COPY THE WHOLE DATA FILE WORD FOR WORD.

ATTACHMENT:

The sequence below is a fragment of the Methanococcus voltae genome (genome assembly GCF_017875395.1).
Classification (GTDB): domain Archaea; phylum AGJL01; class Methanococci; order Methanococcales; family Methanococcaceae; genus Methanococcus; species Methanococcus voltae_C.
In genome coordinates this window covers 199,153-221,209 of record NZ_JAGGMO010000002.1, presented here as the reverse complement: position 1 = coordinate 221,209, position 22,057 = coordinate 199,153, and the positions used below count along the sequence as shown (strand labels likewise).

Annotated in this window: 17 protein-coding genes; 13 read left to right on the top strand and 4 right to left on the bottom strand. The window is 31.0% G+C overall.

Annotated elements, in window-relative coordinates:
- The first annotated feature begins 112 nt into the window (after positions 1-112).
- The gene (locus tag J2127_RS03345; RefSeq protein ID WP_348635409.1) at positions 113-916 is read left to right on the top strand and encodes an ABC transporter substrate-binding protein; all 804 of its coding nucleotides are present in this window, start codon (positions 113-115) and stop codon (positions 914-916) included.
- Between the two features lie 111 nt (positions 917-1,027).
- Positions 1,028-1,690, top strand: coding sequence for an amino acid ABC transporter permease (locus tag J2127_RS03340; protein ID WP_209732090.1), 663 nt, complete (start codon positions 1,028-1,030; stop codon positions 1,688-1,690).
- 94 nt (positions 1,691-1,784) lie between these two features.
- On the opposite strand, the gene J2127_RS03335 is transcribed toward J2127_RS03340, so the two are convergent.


The sequence below is a fragment of the Methanococcus voltae genome (genome assembly GCF_017875395.1).
Classification (GTDB): domain Archaea; phylum AGJL01; class Methanococci; order Methanococcales; family Methanococcaceae; genus Methanococcus; species Methanococcus voltae_C.
In genome coordinates this window covers 199,153-221,209 of record NZ_JAGGMO010000002.1, presented here as the reverse complement: position 1 = coordinate 221,209, position 22,057 = coordinate 199,153, and the positions used below count along the sequence as shown (strand labels likewise).

Annotated in this window: 17 protein-coding genes; 13 read left to right on the top strand and 4 right to left on the bottom strand. The window is 31.0% G+C overall.

Annotated elements, in window-relative coordinates:
- The first annotated feature begins 112 nt into the window (after positions 1-112).
- The gene (locus tag J2127_RS03345; RefSeq protein ID WP_348635409.1) at positions 113-916 is read left to right on the top strand and encodes an ABC transporter substrate-binding protein; all 804 of its coding nucleotides are present in this window, start codon (positions 113-115) and stop codon (positions 914-916) included.
- Between the two features lie 111 nt (positions 917-1,027).
- Positions 1,028-1,690, top strand: coding sequence for an amino acid ABC transporter permease (locus tag J2127_RS03340; protein ID WP_209732090.1), 663 nt, complete (start codon positions 1,028-1,030; stop codon positions 1,688-1,690).
- 94 nt (positions 1,691-1,784) lie between these two features.
- On the opposite strand, the gene J2127_RS03335 is transcribed toward J2127_RS03340, so the two are convergent.